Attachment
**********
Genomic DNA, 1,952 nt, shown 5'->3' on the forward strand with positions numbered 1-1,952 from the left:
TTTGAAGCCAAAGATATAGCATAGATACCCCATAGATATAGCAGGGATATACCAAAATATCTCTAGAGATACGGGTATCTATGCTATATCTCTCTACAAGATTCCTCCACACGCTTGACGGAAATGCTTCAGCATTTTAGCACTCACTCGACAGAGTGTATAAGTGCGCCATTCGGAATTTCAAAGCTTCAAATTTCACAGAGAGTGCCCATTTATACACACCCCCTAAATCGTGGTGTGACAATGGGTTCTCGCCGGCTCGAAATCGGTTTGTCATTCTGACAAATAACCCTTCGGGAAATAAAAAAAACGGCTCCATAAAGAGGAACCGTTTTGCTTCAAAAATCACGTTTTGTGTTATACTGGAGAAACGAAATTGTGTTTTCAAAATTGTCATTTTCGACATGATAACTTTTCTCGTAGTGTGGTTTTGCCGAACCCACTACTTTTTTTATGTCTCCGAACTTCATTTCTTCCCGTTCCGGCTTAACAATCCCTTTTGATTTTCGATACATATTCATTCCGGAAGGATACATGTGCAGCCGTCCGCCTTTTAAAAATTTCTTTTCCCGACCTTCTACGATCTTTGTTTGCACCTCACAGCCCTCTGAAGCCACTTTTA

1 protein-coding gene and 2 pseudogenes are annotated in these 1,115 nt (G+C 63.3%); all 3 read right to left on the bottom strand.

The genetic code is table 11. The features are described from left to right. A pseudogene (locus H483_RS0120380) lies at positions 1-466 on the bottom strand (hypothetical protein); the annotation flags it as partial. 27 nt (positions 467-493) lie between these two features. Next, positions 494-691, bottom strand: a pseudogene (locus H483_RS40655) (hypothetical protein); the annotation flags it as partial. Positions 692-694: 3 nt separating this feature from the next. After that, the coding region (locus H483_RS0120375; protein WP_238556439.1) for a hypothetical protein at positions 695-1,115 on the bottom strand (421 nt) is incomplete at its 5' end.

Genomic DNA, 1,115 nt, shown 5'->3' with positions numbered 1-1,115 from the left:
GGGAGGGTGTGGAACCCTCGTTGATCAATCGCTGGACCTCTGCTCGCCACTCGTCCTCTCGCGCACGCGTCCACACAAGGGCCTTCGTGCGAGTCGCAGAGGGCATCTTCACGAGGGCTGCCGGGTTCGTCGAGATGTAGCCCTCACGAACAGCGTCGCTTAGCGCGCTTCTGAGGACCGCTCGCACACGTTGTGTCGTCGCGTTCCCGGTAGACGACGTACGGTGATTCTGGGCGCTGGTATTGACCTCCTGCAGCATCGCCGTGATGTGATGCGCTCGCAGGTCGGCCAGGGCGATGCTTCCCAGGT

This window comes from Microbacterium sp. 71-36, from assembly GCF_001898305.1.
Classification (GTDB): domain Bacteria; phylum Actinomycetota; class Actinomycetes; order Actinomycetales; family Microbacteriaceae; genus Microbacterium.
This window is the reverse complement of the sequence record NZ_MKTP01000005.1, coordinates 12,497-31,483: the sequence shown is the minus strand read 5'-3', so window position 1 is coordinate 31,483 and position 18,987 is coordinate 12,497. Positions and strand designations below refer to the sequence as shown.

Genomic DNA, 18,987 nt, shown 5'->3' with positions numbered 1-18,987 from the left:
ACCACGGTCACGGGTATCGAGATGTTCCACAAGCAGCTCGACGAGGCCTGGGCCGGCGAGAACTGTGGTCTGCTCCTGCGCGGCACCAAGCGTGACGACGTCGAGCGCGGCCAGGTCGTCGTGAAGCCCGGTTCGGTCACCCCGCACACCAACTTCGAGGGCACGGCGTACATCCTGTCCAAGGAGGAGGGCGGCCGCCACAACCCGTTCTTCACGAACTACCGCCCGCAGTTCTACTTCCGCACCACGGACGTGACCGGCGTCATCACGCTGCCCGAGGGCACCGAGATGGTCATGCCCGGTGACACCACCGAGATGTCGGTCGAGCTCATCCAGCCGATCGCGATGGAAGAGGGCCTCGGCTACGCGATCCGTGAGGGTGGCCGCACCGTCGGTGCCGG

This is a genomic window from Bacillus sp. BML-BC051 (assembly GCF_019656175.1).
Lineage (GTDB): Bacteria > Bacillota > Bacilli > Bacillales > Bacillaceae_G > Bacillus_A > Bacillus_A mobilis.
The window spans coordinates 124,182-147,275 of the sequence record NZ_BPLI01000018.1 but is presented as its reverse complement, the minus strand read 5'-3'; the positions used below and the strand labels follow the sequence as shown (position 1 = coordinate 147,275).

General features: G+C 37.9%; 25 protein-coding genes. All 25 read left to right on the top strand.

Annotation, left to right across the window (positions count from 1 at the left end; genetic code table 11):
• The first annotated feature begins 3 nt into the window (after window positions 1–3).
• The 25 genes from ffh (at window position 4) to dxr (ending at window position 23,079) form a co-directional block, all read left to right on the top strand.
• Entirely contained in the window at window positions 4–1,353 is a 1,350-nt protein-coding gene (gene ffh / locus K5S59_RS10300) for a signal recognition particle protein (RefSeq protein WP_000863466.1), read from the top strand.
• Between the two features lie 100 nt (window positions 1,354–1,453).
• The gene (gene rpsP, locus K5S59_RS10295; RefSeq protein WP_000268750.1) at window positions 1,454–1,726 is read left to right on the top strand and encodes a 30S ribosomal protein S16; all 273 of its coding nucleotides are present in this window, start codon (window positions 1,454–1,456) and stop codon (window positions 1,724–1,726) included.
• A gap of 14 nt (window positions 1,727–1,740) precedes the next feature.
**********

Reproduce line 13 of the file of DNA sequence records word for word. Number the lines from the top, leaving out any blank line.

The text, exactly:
Lineage (GTDB): Bacteria > Bacillota > Bacilli > Bacillales > Bacillaceae_G > Bacillus_A > Bacillus_A mobilis.